Plenty to whet our appetites, pity about the same old faces
To be fair to RTE, there is a lot to whet the appetite in the autumn listings.
Despite a much-publicised revenue drop, RTE seems to have put plenty of resources into all areas.
As usual, documentary and current affairs stand out.
'Behind the Walls', a history of psychiatric hospitals, looks difficult but worthwhile, and Richard Curran also follows up his seminal 2006 documentary with 'Property Shock -- Where to Now?'
There are programmes on Mary McAleese, Easter 1916 and a looming pensions crisis, which also sound promising.
Then again, there's also Derek Mooney doing something or other with family trees -- so it's not all good.
Entertainment is the usual mixum-gatherum of talent contests, chat shows, panel shows and -- God spare us -- 'Mrs Brown's Boys', although 'Meet the Gallaghers', starring PJ 'Naked Camera' Gallagher, could be decent.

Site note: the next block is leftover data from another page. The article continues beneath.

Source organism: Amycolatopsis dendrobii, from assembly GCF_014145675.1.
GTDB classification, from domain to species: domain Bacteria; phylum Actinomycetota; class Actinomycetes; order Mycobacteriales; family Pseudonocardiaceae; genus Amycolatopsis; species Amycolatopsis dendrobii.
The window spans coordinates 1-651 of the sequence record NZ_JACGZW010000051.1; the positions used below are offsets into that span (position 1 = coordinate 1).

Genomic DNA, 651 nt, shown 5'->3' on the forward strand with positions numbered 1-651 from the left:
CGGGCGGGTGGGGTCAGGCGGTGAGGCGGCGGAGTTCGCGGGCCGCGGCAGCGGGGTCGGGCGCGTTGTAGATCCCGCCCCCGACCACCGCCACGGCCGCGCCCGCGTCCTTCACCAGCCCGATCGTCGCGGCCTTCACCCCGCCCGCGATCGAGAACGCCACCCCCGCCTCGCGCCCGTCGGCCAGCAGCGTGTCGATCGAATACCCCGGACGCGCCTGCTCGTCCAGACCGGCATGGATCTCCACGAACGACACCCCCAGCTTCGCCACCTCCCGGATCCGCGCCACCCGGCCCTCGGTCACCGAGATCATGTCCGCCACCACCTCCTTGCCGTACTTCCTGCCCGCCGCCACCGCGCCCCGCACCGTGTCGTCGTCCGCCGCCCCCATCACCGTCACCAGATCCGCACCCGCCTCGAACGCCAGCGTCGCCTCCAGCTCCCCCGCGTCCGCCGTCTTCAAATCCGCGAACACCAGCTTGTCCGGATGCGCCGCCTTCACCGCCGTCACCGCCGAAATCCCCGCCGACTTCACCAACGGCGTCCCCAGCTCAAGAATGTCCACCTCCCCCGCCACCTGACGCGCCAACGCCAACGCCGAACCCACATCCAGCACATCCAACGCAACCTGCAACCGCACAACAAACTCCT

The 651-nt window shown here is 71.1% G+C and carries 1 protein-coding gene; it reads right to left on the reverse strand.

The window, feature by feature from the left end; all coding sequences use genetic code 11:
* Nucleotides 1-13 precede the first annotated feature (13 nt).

As might 'The Only Viking in the Village', in which comedian Neil Delamere tracks down his Norse ancestry.
Mike Murphy pulls a Gaybo by coming out of retirement for 'The Big Interview', 'Masterchef' gets an Irish franchise, and 'Put Em Under Pressure' is a new sports quiz hosted by Grainne Seoige.
Incidentally, she's involved with no fewer than three programmes -- the others are 'Crimecall' and new effort 'Modern Life' -- which is symptomatic of another RTE problem: the same old faces being given new roles, seemingly without much thought behind it.
But to finish on a positive note, the fine drama 'Love/Hate' returns, as does 'RAW', the very entertaining 'Republic of Telly' and 'Savage Eye'.
'Fair City' keeps on trucking; it's the TV equivalent of a grilled cheese sandwich -- bland and comforting in just the right measures. So long as they don't mess it up with celebrity walk-ons.